By John Flavin, Managing Director, Chicago Innovation Mentors (@CIMChicago) and Kate Anderson, Communications Manager, Chicago Innovation Mentors 

As thousands of visitors arrive in Chicago for next week’s 2013 BIO International Convention, April 22-25, they will come to find that Chicago is now famous for its burgeoning biotech entrepreneurial community.  One of the new organizations responsible for driving this newfound reputation by supporting early-stage entrepreneurial activity is the Chicago Innovation Mentors (CIM).

CIM emerged as a team-based mentoring group from the University of Chicago, Northwestern University, University of Illinois, the PROPEL Center of the iBIO Institute, Argonne National Laboratory, and the Rehabilitation Institute of Chicago.  These prestigious organizations came together for one goal, and that was to set the stage for long-term growth in Chicago and Illinois based on entrepreneurship, innovation, and commercialization, especially in healthcare and other complex technologies.  They are using CIM to pair business mentors with new science based venture teams.  Mentors volunteer their time and provide their services on a pro bono basis, all in the spirit of giving back.

CIM’s ultimate goal is to help ventures catalyze the process of obtaining patents, licensing intellectual property, raising capital, forming partnerships and launching companies.  The idea is to get capital flowing again.  The way to do that is to show pharmaceutical companies, device manufacturers and healthcare providers that Illinois has a plethora of new drugs, devices and diagnostics.  As CIM grows, the community is strengthened and makes the region more appealing to researchers and investors. Once a month, all mentors assemble to hear presentations from the prospective CIM ventures. This gives teams a chance to explain the technology, where they stand, and expound on areas where they need guidance on how best to get their technology or service to market.  Within the mentoring sessions, mentees are coached on setting targets for their venture, progress is critiqued, methods of improvement are suggested, and collaboration occurs.  Mentees are encouraged to work with the mentors on topics where there is the greatest uncertainty.  Anything from founder issues, legal IP, and business models are discussed.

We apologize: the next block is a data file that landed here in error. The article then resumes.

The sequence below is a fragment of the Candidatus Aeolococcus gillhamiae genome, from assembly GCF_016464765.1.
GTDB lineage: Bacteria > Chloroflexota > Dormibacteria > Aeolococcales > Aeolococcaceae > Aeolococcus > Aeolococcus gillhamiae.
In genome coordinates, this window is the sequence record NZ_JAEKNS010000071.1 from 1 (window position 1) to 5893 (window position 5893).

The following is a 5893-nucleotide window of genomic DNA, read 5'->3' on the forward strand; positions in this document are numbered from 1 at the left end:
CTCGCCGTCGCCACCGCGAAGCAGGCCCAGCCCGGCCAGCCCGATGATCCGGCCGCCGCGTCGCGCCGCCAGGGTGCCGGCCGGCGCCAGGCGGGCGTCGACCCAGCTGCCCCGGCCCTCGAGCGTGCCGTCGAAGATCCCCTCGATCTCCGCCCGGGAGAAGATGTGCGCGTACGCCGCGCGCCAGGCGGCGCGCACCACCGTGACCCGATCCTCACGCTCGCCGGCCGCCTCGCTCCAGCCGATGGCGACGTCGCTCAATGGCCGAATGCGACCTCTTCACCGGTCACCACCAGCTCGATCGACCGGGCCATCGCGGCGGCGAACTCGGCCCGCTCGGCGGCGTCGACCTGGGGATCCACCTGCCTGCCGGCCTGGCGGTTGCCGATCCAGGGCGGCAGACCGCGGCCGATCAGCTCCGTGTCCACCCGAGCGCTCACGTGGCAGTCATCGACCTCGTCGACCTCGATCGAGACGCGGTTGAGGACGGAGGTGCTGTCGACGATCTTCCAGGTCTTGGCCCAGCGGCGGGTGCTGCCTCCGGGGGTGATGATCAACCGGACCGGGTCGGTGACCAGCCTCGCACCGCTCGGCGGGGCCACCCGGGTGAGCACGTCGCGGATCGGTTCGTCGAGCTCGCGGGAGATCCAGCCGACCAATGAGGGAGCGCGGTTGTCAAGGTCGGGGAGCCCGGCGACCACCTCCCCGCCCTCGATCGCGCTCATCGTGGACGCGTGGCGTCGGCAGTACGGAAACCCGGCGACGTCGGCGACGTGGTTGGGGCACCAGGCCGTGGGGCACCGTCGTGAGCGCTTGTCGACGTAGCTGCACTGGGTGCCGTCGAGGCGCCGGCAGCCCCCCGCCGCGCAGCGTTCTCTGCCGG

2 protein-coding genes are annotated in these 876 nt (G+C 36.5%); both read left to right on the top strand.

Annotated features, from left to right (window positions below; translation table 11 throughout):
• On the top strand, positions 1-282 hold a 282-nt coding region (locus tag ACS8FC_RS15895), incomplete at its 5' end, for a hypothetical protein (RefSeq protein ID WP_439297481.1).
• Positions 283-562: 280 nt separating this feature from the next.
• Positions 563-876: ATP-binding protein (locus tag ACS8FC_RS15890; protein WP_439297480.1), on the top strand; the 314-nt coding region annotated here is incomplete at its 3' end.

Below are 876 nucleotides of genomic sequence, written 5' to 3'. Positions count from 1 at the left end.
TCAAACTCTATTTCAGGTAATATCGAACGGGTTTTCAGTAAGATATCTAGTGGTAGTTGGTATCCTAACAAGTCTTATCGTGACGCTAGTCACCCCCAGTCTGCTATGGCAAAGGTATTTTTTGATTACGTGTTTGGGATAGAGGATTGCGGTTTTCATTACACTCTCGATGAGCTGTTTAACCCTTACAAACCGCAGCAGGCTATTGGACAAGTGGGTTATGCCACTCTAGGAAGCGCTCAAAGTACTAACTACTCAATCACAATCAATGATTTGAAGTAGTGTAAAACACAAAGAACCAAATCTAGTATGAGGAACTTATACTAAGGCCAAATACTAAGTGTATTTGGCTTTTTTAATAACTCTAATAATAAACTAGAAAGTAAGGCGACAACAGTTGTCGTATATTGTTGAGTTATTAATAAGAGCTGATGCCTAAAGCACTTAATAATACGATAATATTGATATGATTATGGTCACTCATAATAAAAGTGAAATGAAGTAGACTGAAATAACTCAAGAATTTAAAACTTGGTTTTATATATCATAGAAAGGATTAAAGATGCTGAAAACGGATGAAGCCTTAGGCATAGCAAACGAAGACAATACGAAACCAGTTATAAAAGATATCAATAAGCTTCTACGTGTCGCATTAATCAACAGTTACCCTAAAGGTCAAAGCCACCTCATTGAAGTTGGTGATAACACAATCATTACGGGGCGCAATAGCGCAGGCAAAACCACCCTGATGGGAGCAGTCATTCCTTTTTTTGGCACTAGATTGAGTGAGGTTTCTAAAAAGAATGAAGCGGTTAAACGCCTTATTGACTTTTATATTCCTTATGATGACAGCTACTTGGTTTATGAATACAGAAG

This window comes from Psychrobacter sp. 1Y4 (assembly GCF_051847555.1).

To date, CIM has recruited 147 mentors that are mentoring 62 venture teams. Companies such as ArborVita, Briteseed, Aquarius Biotechnologies and Diagnostic Photonics led by serial entrepreneur Andrew Cittadine, are a few examples of thriving start-ups who have benefited from this strengthened and vibrant ecosystem. CIM ventures are also being formally recognized for their business successes.  Recently, Brightseed won the 2012 Chicago Innovation Award and ArborVita finished runner up in the Booth School of Business New Venture Challenge. With 3-4 new mentor teams formed every month, CIM is poised to foster even more entrepreneurial activity.

With increased biosciences entrepreneurial support systems in place, like CIM and the PROPEL center of the iBIO Institute, as well as key leadership from Governor Quinn and Mayor Emanuel, Illinois and Chicago are forming the next layer of a solid foundation for growth and evolution.  Chicago and Illinois now have the critical infrastructure for collaboration between a world-class community of innovators in biomedical sciences and life sciences business experts. We have laid out pathways for the exchange of expertise, knowledge about the latest technologies emerging from Illinois’ research universities, and mentorship. Solidifying this community of innovators and entrepreneurs is the first critical step in harnessing Chicago and Illinois’ outstanding talent and technological know-how and transforming it into the basis for one of the world’s premier life sciences hubs.


Did You Know? 

As reported in the first quarterly issue of the Illinois Innovation Index, in 2012 total VC investment decreased both nationally and in Illinois. Local health innovation related investments, however, saw a substantial increase. In Illinois, VC investments in medical devices, pharmaceuticals, health care service, and other biotechnologies increased from $44.2 million in 2011 to a $146.2 million in 2012. This was the third highest level of VC investment in health related technologies in the Midwest.

Watch and Listen:

Managing Director John Flavin discusses Chicago Innovation Mentors

Life sciences entrepreneurship at the Illinois Science + Technology Park


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